Posted by Craig H on 21 May 2009
[Sorry, I’m getting a bit behind on things I want to blog about, part 2 of the Symbian Signed story will be up soon!]
On Tuesday I attended a seminar in Westminster on the topic of “Behavioural Targeting, Social Networking and the Challenges of Online Privacy“. “Behavioural targeting” refers to monitoring users’ behaviour online and using the collected data to present them with targeted content (often in the form of advertising).
There was an interesting mix of participants, from government and the civil service (the Home Office had the largest representation of any one organisation) to privacy advocates (Open Rights Group), industry (notably Phorm) and journalists. I wasn’t the only one who thought this might be relevant to mobile – several mobile network operators were present. There is clear potential for monitoring significantly more personal information via a mobile device carried with you, compared to a work or home PC.
The first half of the seminar was largely concerned with the concept and value of online identity, and there was a good deal of discussion about how to enable informed consent by users to the use of their personal information. Predictably the regulator thought that regulation was the answer, and technologists thought that technology was the answer. The “data is the new currency” idea was wheeled out to justify a need for stronger controls. Personally, I still think that the most important thing is to provide people with simple privacy controls, as I previously mentioned.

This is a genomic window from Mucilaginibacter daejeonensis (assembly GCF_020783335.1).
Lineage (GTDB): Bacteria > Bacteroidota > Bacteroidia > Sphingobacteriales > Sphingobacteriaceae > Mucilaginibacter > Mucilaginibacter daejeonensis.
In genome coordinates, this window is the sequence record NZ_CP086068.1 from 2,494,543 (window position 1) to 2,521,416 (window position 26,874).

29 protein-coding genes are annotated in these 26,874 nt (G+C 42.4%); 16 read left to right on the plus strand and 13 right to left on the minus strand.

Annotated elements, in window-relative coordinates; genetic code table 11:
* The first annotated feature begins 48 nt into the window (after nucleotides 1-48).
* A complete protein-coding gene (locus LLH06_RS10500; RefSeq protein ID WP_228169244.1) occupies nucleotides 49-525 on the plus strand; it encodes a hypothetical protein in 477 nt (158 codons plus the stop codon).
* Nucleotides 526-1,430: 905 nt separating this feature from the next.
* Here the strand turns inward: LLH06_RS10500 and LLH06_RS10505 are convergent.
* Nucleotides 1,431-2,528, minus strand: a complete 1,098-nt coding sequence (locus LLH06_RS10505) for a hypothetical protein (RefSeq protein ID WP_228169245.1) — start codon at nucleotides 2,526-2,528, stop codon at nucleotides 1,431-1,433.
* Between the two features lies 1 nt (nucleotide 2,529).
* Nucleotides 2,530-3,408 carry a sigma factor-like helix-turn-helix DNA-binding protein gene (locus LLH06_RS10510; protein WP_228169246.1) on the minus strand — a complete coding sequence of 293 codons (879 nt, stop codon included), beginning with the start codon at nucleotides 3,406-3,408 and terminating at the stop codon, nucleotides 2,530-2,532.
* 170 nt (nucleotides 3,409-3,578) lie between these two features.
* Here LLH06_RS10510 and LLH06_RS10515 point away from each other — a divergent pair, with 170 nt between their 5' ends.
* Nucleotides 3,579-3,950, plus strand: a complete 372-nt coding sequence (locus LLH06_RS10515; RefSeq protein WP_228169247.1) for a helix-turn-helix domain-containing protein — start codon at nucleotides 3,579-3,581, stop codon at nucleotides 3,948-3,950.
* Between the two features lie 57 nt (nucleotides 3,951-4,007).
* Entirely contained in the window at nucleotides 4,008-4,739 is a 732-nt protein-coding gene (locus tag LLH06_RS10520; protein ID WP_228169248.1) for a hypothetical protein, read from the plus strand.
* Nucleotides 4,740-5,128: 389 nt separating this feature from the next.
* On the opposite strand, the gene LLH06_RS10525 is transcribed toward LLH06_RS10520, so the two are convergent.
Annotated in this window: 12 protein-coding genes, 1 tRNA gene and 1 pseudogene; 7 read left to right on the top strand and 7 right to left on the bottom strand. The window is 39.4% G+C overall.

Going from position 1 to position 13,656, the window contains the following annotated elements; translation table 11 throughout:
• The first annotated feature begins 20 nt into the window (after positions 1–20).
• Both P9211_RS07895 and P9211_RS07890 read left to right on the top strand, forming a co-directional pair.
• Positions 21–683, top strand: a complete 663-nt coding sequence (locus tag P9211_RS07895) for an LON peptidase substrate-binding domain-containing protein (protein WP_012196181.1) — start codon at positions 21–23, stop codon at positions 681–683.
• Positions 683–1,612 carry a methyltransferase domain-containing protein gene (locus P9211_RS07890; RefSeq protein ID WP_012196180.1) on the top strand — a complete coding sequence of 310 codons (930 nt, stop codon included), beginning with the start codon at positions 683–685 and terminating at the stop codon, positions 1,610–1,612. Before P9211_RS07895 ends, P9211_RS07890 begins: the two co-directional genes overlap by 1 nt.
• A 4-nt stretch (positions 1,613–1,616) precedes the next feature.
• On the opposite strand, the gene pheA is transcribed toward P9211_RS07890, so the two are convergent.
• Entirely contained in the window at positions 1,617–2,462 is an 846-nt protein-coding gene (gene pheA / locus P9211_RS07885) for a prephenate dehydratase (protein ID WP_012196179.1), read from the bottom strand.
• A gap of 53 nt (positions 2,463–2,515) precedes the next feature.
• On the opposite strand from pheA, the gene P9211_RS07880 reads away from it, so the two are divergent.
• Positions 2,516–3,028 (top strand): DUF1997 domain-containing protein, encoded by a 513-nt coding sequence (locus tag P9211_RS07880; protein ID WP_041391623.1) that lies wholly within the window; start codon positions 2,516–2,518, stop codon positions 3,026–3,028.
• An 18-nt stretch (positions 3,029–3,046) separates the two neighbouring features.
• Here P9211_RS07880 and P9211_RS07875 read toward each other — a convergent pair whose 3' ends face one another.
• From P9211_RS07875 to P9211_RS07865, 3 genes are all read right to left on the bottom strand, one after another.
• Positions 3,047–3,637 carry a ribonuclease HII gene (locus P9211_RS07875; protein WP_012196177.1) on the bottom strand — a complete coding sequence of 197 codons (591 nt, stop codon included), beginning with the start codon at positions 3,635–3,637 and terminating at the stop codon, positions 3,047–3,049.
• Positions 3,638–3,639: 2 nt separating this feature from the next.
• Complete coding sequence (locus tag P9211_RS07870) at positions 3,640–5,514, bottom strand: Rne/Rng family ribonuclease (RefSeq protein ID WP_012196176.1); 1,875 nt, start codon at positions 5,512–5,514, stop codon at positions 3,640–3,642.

The second half was the more contentious and interesting one, specifically focusing on behavioural targeting. Again predictably, it polarised into an argument between the advertisers and the privacy advocates.
I think most consumers see the benefits of, and welcome, retailers’ business intelligence driving their own product recommendations (Amazon being the primary example). It does seem to be a significant step beyond that though, to aggregate data on shopping or browsing habits across multiple sites (such as the widely unpopular Facebook Beacon, NebuAd and Phorm). I was put in mind of a discussion I was part of a few years ago, on the topic of why surveillance bothers people: it was suggested to me then that people routinely (and largely subconsciously) adopt different personas depending on who they’re interacting with (a business meeting, a interview with the bank manager, friends, family, etc.) so if you’re being watched by someone anonymous, you may be subconsciously troubled about which persona to adopt.
I think this notion of personas really needs to be factored in to any measures (regulatory or techniological) addressing aggregations of personal data. As an aside, I’m intrigued by the legal status of pseudonyms and aliases in real life – I think that under British law an individual is legally entitled to use different names in different circumstances but I haven’t found a definitive reference, and I suspect moves towards ID cards, and increasing sharing of personal information between government departments, will be eroding any such right in the UK. Using multiple names online might be a practical way of managing personas, in the absence of any more sophisticated mechanism.